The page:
monitoring systems or devices have been
inoperative; performance testing measurements; continuous monitoring system
performance evaluations and calibration
checks; emissions records and reports;
maintenance of equipment
Records required by the operating permit; 5 years
records documenting date, location, and
time of sampling or measurements and
operating conditions at time of sampling;
records identifying the entity performing the analysis, the method or analytical
techniques used in performing the analysis, the date analysis was performed, and
the results of the analysis.

Requirements can change over time, so practitioners are cautioned to periodically review the relevant regulations for
changes.
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REGULATION
40 CFR 82.166

SUBJECT
MATTER
Air - Ozonedepleting Class
I and Class II
Refrigerants

TYPES OF RECORDS

RETENTION
PERIOD
As to appliances containing 50+ pounds 3 years
of refrigerant: servicing records showing
service dates, type of service performed
and quantity of any refrigerants added.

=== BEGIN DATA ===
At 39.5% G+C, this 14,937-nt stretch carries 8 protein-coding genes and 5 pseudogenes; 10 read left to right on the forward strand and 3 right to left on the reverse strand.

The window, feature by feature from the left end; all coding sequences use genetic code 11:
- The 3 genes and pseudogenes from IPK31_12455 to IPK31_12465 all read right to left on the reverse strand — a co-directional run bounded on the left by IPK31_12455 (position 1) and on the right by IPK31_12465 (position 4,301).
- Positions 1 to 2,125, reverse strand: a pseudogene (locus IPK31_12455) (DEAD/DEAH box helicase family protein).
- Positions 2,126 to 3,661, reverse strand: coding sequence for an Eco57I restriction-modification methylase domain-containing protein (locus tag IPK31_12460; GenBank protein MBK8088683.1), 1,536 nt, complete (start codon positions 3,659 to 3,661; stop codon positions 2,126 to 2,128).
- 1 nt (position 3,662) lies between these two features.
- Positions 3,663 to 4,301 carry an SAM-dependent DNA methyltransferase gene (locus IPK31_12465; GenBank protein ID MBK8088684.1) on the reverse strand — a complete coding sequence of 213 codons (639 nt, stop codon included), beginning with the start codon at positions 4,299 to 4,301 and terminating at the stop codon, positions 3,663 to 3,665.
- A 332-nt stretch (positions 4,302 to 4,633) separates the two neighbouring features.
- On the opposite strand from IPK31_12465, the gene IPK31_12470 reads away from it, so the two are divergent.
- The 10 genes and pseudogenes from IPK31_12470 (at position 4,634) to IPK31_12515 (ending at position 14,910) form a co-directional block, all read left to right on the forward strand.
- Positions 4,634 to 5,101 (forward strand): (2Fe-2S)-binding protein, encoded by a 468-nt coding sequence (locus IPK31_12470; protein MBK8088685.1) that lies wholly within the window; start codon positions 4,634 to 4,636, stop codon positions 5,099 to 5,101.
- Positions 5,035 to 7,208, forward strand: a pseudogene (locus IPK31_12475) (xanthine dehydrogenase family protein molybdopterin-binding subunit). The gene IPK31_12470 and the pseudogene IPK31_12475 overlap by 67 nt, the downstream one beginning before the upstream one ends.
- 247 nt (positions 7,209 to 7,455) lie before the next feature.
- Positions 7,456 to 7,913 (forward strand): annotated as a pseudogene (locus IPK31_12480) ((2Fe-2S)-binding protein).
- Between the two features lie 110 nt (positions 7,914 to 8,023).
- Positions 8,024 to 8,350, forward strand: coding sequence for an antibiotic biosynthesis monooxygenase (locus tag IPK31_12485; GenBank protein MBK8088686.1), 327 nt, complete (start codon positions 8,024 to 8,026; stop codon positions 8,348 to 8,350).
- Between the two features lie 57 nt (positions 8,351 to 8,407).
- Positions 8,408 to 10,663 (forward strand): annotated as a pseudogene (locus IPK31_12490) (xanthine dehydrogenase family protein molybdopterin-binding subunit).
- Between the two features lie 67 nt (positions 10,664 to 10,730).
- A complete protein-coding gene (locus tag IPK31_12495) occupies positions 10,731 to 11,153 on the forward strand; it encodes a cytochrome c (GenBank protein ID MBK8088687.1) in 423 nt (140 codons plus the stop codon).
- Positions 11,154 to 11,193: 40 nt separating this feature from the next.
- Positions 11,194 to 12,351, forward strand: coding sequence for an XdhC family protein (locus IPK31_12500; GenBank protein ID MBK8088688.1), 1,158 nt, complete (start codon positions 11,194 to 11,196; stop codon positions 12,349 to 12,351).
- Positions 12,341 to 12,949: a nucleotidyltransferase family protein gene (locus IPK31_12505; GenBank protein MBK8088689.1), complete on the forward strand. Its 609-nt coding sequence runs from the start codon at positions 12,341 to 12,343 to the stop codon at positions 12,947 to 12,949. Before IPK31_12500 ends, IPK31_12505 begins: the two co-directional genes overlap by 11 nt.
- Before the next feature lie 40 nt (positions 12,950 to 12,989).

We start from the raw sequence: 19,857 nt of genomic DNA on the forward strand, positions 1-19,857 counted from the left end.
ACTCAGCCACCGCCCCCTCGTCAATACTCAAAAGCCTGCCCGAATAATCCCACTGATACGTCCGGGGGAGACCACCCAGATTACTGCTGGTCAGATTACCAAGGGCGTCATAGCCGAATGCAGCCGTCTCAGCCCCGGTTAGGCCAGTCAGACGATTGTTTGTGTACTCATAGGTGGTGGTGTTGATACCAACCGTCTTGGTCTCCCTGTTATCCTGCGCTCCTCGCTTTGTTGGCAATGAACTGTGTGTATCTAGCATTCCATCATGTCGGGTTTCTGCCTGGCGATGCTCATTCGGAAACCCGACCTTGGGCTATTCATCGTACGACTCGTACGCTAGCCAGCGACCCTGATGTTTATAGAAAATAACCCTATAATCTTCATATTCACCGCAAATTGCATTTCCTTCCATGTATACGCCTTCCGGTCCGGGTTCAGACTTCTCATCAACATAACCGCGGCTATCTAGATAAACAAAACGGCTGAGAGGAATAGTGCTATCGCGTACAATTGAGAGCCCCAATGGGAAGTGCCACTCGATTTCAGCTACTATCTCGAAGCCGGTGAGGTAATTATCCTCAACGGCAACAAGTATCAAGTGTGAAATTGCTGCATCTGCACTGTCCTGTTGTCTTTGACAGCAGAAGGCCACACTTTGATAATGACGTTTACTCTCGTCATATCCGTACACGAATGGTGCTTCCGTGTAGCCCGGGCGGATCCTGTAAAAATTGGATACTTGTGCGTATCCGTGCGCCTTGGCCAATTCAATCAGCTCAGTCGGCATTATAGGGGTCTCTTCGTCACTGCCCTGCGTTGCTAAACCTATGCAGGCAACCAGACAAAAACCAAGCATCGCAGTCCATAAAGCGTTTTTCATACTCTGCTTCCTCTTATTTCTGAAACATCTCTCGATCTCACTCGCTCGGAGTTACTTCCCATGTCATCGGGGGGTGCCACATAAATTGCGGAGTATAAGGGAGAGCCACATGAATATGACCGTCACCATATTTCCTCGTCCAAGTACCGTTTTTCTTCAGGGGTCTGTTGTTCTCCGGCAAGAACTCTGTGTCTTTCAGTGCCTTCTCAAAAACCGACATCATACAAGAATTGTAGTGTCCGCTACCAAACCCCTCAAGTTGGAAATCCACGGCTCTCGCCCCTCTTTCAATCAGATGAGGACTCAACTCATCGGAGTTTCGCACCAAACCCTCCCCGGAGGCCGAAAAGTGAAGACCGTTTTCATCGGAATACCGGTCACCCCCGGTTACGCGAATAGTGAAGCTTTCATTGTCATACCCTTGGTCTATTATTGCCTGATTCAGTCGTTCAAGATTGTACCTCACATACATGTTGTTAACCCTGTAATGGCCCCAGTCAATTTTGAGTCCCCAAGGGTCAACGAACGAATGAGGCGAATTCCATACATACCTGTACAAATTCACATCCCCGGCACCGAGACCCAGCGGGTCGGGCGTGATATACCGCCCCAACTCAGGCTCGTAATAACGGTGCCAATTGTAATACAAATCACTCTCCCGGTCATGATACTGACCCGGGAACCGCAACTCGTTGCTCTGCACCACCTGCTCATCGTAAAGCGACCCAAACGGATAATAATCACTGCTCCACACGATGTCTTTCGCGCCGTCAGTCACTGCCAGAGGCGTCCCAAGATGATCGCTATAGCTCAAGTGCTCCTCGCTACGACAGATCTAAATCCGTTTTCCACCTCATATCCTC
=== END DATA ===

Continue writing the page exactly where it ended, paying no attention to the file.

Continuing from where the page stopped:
Owners that add their own refrigerant
must keep dated records of refrigerant
purchased and added.
Certified technicians must keep cop-

40 CFR 82.166

29 CFR
1910.1001

172

ies of their certificates at their place of


business
Air - Refrigerant Records identifying rate of leak, method 3 years
used to determine leak rate and measure
leaks
refrigerant charge, date when leak was
discovered, site of leak, and type of repair
work performed. If repair is delayed for
more than 30 days, records must show
reason for delay and when repair will be
completed. Follow-up testing records
must show date and type of testing, plans
for retrofitting/retirement, and date EPA
was notified of retrofit/retirement plans.
Asbestos
Records documenting presence, location For duration
- Asbestos
and quantity of ACM
of ownership
Containing
and transfer to
Material (ACM)
subsequent owners

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REGULATION
40 CFR 61.150

SUBJECT
TYPES OF RECORDS
RETENTION
MATTER
PERIOD
Asbestos - Waste Shipment records concerning all asbes- 2 years
disposal for
tos-containing waste material transported
demolition and off site, with records to include:
renovations
Name, address, and telephone number of
the waste generator
Name and address of local, state or EPA
Regional office responsible for administering the asbestos NESHAP program
Approximate quantity in cubic yards
Name and telephone number of the disposal site operator
Name & physical location of the disposal site
Date transported